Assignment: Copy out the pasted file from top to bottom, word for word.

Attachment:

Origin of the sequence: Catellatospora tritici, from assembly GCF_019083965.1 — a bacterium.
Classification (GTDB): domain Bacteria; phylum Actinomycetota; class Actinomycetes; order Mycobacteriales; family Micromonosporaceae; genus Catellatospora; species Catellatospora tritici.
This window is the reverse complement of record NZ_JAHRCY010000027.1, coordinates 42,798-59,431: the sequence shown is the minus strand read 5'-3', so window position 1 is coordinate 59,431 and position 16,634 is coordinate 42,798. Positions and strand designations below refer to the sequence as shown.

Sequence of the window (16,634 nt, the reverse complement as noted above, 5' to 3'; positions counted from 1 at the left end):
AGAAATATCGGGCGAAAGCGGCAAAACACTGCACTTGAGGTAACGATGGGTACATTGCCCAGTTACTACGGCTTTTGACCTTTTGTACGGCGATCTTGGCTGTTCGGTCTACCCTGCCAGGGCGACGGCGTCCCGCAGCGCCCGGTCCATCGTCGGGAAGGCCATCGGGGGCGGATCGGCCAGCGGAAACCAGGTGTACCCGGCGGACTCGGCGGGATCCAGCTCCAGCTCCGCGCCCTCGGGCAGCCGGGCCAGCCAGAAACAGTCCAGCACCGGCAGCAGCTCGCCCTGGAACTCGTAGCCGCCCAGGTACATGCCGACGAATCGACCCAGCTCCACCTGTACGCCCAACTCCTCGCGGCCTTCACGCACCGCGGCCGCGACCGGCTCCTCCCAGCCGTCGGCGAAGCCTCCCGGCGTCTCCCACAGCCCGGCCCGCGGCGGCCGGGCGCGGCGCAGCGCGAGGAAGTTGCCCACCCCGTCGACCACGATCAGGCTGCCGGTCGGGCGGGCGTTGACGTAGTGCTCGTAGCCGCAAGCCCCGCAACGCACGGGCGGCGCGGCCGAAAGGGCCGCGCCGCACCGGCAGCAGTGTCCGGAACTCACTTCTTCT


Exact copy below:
Origin of the sequence: Catellatospora tritici, from assembly GCF_019083965.1 — a bacterium.
Classification (GTDB): domain Bacteria; phylum Actinomycetota; class Actinomycetes; order Mycobacteriales; family Micromonosporaceae; genus Catellatospora; species Catellatospora tritici.
This window is the reverse complement of record NZ_JAHRCY010000027.1, coordinates 42,798-59,431: the sequence shown is the minus strand read 5'-3', so window position 1 is coordinate 59,431 and position 16,634 is coordinate 42,798. Positions and strand designations below refer to the sequence as shown.

Sequence of the window (16,634 nt, the reverse complement as noted above, 5' to 3'; positions counted from 1 at the left end):
AGAAATATCGGGCGAAAGCGGCAAAACACTGCACTTGAGGTAACGATGGGTACATTGCCCAGTTACTACGGCTTTTGACCTTTTGTACGGCGATCTTGGCTGTTCGGTCTACCCTGCCAGGGCGACGGCGTCCCGCAGCGCCCGGTCCATCGTCGGGAAGGCCATCGGGGGCGGATCGGCCAGCGGAAACCAGGTGTACCCGGCGGACTCGGCGGGATCCAGCTCCAGCTCCGCGCCCTCGGGCAGCCGGGCCAGCCAGAAACAGTCCAGCACCGGCAGCAGCTCGCCCTGGAACTCGTAGCCGCCCAGGTACATGCCGACGAATCGACCCAGCTCCACCTGTACGCCCAACTCCTCGCGGCCTTCACGCACCGCGGCCGCGACCGGCTCCTCCCAGCCGTCGGCGAAGCCTCCCGGCGTCTCCCACAGCCCGGCCCGCGGCGGCCGGGCGCGGCGCAGCGCGAGGAAGTTGCCCACCCCGTCGACCACGATCAGGCTGCCGGTCGGGCGGGCGTTGACGTAGTGCTCGTAGCCGCAAGCCCCGCAACGCACGGGCGGCGCGGCCGAAAGGGCCGCGCCGCACCGGCAGCAGTGTCCGGAACTCACTTCTTCT